How Domestic Violence Affects Child Custody in Iowa

Learn more about domestic violence and how it impacts custody decisions in Iowa.

By , Attorney · Harvard Law School
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Domestic violence is the single greatest cause of women's injuries in Iowa. The Supreme Court of Iowa has stated that because domestic abuse reflects partners' ability to listen to one another and respect one another's feelings and opinions, domestic violence is a major factor when determining child custody.

This article explains how Iowa defines domestic violence and how it affects custody decisions. If you have additional questions after reading this article, you should consult a local family law attorney for help.

Child Custody in Iowa

Iowa judges deciding custody cases must determine how to award both legal and physical custody to parents. Legal custody refers to a parent's right to make decisions affecting a child's legal status, medical care, education, and activities. Physical custody refers to the time a child spends with each parent and the day-to-day care for the child.

The court can award joint custody to both parents or sole custody to one parent or the other. Iowa judges can consider all of the following when deciding custody:

  • each parent's ability to take care of the child
  • the child's psychological and emotional needs, and how they are affected by contact with each parent
  • the parents' communication about the child's needs
  • each parent's previous care for the child
  • each parent's support of the child's relationship with the other parent
  • the child's wishes, considering the child's age and maturity
  • the parents' wishes
  • the parents' proximity to each other
  • the child's safety
  • whether either parent is a sex offender, and
  • whether there is a history of domestic violence in the household.

What is Domestic Violence?

Iowa defines domestic violence as any assault between family or household members. The definition of assault includes:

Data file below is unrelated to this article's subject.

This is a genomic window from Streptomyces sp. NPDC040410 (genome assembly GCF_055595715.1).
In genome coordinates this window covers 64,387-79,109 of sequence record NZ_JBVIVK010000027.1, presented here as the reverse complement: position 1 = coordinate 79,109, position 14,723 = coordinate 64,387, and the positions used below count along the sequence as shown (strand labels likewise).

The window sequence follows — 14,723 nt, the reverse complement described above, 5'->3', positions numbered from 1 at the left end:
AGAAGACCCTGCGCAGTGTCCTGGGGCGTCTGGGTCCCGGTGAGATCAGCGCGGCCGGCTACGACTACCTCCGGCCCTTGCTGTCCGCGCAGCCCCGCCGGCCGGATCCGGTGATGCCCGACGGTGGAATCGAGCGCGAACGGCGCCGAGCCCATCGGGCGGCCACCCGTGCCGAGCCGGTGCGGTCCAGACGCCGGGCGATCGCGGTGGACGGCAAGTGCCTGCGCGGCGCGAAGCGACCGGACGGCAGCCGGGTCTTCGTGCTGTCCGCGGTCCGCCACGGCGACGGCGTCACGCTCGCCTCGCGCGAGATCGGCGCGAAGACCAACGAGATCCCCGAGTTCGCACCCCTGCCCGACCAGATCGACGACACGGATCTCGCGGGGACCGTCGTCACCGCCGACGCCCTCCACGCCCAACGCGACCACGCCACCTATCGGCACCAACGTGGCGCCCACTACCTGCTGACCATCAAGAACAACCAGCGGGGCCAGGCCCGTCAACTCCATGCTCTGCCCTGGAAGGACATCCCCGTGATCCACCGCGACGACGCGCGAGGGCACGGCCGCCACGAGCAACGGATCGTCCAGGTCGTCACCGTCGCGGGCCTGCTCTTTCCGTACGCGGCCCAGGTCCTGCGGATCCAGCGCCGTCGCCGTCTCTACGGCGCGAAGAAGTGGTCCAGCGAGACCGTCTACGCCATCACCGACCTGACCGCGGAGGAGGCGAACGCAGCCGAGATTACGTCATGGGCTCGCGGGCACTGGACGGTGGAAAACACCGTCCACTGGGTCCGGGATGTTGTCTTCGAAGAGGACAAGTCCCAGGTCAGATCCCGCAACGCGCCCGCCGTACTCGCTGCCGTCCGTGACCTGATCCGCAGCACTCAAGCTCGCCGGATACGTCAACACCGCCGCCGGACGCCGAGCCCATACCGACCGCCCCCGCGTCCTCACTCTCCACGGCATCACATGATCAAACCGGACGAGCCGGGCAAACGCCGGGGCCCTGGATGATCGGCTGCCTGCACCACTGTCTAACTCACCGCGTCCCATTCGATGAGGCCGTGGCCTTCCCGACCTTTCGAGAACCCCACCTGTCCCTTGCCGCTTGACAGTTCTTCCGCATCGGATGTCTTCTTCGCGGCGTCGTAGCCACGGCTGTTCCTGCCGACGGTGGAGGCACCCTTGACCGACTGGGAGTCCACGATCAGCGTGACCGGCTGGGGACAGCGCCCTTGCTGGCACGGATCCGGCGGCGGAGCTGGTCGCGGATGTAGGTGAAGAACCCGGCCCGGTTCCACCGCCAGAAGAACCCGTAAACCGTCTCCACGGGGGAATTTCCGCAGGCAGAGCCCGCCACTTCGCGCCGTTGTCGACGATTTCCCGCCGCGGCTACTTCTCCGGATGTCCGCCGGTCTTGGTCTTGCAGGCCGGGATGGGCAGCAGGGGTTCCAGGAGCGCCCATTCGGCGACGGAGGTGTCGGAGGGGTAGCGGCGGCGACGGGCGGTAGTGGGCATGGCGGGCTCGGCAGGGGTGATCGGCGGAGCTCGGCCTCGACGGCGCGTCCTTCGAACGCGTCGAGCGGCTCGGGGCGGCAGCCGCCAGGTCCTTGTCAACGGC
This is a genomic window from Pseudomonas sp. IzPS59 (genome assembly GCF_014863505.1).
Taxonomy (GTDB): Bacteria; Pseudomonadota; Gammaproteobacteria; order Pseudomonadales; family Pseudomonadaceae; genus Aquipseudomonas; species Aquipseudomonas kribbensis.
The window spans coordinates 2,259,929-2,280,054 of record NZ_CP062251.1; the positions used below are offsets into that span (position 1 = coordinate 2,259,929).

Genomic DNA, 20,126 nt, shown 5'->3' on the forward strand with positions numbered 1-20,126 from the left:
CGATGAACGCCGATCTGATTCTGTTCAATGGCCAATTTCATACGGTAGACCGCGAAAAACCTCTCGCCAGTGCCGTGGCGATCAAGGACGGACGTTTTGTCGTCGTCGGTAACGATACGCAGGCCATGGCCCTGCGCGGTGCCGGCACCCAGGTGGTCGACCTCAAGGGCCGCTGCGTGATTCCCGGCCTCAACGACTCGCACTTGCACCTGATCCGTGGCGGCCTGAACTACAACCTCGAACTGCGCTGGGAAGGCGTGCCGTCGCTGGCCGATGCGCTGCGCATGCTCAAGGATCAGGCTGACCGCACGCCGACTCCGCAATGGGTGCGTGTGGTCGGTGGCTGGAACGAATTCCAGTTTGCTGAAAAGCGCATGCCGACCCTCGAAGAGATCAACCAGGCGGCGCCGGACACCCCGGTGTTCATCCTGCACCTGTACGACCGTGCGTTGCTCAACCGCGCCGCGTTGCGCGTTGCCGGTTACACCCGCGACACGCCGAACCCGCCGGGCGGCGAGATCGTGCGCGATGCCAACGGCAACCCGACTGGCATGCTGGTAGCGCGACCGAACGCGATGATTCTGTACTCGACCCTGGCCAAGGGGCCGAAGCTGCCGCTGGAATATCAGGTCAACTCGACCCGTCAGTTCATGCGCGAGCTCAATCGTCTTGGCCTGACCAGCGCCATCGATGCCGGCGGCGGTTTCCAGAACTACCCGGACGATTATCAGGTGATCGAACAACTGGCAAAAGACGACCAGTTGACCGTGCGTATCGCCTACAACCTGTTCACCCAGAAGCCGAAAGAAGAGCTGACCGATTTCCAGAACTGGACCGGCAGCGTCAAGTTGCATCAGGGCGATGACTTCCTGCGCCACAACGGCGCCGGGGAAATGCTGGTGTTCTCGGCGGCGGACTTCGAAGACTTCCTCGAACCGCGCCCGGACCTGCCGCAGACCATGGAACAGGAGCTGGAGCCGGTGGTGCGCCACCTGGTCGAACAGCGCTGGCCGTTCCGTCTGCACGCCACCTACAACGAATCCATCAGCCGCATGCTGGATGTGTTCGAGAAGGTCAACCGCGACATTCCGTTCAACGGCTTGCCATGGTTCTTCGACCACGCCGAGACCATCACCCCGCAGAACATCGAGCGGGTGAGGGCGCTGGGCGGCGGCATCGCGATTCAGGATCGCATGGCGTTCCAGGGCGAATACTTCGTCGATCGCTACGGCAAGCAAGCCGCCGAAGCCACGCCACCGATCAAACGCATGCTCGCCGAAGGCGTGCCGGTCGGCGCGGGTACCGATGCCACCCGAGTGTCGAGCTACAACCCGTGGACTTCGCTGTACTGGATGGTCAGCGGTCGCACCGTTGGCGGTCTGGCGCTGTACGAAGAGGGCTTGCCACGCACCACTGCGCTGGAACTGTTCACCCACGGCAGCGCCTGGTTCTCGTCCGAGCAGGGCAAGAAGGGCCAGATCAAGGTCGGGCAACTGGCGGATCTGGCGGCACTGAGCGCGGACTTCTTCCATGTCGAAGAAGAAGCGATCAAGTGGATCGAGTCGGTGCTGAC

• any act intended to cause physical injury, or insulting or offensive contact
  • any act intended to cause another person to be in fear of physical injury or insulting or offensive contact, or
  • pointing a firearm at another person or threatening with any dangerous weapon.

Family or household members include:

  • spouses and divorced couples
  • parents of the same child
  • family or household members who lived together at the time of the assault or within the past year, and
  • people currently in a dating relationship, or in a dating relationship within the past year.

What to Do When There is Domestic Violence

If you have just experienced domestic violence or are in fear of immediate violence, you should dial 911 for help.

If you are in fear of future violence, you should obtain a "Civil Protection Order." A civil protection order prohibits your abuser form contacting you, and may include other conditions on his or her behavior. A protection order may include the following provisions:

  • order your attacker to stay away from you, your home, and your place of work
  • grant you custody of any children and child support
  • order professional counseling for you, your children, and/or your attacker.

You can get a civil protection order by visiting your local county district court clerk's office and asking for a "Petition for Civil Protection Order." A judge will review your petition, and if he or she believes you are in danger, the court will issue a temporary protective order, that will last until your hearing. Your protection order hearing will be scheduled 7 to 15 days after the temporary protective order.